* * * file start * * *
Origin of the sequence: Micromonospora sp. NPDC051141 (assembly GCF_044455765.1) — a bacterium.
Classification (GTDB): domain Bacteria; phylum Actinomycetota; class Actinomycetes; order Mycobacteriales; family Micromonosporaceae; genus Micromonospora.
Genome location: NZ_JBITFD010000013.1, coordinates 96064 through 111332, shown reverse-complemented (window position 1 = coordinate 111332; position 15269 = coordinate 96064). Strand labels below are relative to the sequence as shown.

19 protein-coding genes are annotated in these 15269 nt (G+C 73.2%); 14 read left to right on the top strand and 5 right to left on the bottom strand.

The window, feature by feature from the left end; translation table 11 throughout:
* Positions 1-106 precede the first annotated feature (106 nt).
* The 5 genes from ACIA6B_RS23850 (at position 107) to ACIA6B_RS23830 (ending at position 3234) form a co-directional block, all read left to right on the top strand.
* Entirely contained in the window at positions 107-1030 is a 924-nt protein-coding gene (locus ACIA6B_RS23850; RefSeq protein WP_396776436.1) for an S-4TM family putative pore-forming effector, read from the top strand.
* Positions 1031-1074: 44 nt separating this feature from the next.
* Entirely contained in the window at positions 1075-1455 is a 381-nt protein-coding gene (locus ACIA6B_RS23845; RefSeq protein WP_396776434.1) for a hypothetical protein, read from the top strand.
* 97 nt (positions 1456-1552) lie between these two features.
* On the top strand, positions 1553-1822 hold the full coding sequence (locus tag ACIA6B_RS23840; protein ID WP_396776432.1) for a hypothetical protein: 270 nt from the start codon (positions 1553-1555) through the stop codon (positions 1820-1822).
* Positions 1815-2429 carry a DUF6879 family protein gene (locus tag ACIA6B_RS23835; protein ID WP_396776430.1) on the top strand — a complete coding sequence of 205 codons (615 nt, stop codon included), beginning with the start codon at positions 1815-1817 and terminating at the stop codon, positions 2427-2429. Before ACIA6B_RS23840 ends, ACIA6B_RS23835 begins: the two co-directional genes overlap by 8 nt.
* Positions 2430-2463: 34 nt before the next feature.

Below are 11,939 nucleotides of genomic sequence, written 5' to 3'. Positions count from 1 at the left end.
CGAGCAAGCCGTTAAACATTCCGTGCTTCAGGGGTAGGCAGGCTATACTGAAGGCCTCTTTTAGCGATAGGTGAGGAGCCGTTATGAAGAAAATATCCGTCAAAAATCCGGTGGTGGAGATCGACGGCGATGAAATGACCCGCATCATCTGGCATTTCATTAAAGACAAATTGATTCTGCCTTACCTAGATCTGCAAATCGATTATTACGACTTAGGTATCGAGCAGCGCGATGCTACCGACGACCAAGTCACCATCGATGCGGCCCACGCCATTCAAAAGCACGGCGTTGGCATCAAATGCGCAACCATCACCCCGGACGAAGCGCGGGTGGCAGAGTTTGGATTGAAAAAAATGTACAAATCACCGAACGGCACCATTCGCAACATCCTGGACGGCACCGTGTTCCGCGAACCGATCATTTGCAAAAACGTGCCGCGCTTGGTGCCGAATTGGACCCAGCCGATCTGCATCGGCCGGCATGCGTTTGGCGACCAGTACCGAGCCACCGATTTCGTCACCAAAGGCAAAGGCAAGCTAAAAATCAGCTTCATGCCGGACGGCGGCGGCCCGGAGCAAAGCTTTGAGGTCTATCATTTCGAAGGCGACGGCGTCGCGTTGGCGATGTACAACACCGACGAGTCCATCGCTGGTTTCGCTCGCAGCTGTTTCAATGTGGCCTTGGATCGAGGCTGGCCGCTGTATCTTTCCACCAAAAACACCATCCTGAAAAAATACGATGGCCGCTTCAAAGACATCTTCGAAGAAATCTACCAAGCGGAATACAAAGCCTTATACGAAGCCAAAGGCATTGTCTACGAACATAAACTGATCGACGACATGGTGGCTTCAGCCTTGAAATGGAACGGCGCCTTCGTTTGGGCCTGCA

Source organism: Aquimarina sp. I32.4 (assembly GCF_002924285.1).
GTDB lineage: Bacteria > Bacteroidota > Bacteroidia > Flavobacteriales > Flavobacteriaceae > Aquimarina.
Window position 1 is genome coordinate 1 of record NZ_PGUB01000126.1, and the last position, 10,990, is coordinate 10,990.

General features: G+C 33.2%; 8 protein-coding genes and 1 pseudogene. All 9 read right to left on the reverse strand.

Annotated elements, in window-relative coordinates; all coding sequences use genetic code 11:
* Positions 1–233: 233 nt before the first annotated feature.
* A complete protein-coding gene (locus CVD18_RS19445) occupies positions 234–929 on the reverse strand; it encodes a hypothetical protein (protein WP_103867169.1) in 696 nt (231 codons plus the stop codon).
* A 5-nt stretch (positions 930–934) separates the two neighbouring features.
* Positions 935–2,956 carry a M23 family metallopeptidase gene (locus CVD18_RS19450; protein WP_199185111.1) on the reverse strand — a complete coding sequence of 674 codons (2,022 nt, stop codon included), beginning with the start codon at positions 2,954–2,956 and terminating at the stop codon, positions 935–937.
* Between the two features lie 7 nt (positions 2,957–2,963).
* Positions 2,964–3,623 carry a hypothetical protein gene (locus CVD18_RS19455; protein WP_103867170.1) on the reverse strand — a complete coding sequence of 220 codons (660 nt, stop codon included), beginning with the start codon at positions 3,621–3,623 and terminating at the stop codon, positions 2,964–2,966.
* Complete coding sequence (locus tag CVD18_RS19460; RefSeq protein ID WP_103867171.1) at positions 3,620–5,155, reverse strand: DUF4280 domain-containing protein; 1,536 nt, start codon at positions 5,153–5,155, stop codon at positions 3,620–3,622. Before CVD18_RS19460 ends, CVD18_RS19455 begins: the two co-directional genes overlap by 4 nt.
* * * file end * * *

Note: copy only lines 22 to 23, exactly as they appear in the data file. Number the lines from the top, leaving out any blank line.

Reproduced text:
* Positions 1–233: 233 nt before the first annotated feature.
* A complete protein-coding gene (locus CVD18_RS19445) occupies positions 234–929 on the reverse strand; it encodes a hypothetical protein (protein WP_103867169.1) in 696 nt (231 codons plus the stop codon).